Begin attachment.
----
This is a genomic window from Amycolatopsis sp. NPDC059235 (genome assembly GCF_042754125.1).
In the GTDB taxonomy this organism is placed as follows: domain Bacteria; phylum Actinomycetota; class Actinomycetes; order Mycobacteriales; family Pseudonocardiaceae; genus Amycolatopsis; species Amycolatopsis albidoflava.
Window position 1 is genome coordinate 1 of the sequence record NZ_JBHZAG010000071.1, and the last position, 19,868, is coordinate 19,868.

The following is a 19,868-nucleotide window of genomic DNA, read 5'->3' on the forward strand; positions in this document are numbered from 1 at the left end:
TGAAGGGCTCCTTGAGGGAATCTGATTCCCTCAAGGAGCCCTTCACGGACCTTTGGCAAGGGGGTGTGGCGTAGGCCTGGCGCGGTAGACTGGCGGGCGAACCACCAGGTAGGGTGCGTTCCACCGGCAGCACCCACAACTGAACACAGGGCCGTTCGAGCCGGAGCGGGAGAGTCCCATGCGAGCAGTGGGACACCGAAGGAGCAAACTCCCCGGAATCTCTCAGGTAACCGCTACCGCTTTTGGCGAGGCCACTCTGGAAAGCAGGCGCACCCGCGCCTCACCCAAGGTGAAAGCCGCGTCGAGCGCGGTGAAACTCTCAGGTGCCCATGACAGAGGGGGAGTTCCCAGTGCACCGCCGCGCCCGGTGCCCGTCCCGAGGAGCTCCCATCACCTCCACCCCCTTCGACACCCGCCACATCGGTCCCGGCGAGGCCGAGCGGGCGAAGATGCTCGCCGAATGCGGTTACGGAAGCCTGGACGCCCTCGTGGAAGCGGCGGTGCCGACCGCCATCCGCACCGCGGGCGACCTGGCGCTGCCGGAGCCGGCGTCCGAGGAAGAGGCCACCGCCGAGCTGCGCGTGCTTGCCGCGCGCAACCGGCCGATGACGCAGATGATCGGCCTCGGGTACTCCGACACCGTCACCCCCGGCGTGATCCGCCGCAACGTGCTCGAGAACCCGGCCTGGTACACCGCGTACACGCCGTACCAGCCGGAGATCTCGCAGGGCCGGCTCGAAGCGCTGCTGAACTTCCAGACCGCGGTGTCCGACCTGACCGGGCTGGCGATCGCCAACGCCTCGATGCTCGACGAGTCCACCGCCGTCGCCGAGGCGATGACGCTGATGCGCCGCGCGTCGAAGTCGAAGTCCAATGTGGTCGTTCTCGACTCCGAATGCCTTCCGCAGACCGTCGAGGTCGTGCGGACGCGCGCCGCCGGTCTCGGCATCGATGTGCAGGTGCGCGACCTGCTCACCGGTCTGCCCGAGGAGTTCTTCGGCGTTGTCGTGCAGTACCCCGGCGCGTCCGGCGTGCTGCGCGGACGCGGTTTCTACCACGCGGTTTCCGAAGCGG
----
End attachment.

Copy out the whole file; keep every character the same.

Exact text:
This is a genomic window from Amycolatopsis sp. NPDC059235 (genome assembly GCF_042754125.1).
In the GTDB taxonomy this organism is placed as follows: domain Bacteria; phylum Actinomycetota; class Actinomycetes; order Mycobacteriales; family Pseudonocardiaceae; genus Amycolatopsis; species Amycolatopsis albidoflava.
Window position 1 is genome coordinate 1 of the sequence record NZ_JBHZAG010000071.1, and the last position, 19,868, is coordinate 19,868.

The following is a 19,868-nucleotide window of genomic DNA, read 5'->3' on the forward strand; positions in this document are numbered from 1 at the left end:
TGAAGGGCTCCTTGAGGGAATCTGATTCCCTCAAGGAGCCCTTCACGGACCTTTGGCAAGGGGGTGTGGCGTAGGCCTGGCGCGGTAGACTGGCGGGCGAACCACCAGGTAGGGTGCGTTCCACCGGCAGCACCCACAACTGAACACAGGGCCGTTCGAGCCGGAGCGGGAGAGTCCCATGCGAGCAGTGGGACACCGAAGGAGCAAACTCCCCGGAATCTCTCAGGTAACCGCTACCGCTTTTGGCGAGGCCACTCTGGAAAGCAGGCGCACCCGCGCCTCACCCAAGGTGAAAGCCGCGTCGAGCGCGGTGAAACTCTCAGGTGCCCATGACAGAGGGGGAGTTCCCAGTGCACCGCCGCGCCCGGTGCCCGTCCCGAGGAGCTCCCATCACCTCCACCCCCTTCGACACCCGCCACATCGGTCCCGGCGAGGCCGAGCGGGCGAAGATGCTCGCCGAATGCGGTTACGGAAGCCTGGACGCCCTCGTGGAAGCGGCGGTGCCGACCGCCATCCGCACCGCGGGCGACCTGGCGCTGCCGGAGCCGGCGTCCGAGGAAGAGGCCACCGCCGAGCTGCGCGTGCTTGCCGCGCGCAACCGGCCGATGACGCAGATGATCGGCCTCGGGTACTCCGACACCGTCACCCCCGGCGTGATCCGCCGCAACGTGCTCGAGAACCCGGCCTGGTACACCGCGTACACGCCGTACCAGCCGGAGATCTCGCAGGGCCGGCTCGAAGCGCTGCTGAACTTCCAGACCGCGGTGTCCGACCTGACCGGGCTGGCGATCGCCAACGCCTCGATGCTCGACGAGTCCACCGCCGTCGCCGAGGCGATGACGCTGATGCGCCGCGCGTCGAAGTCGAAGTCCAATGTGGTCGTTCTCGACTCCGAATGCCTTCCGCAGACCGTCGAGGTCGTGCGGACGCGCGCCGCCGGTCTCGGCATCGATGTGCAGGTGCGCGACCTGCTCACCGGTCTGCCCGAGGAGTTCTTCGGCGTTGTCGTGCAGTACCCCGGCGCGTCCGGCGTGCTGCGCGGACGCGGTTTCTACCACGCGGTTTCCGAAGCGG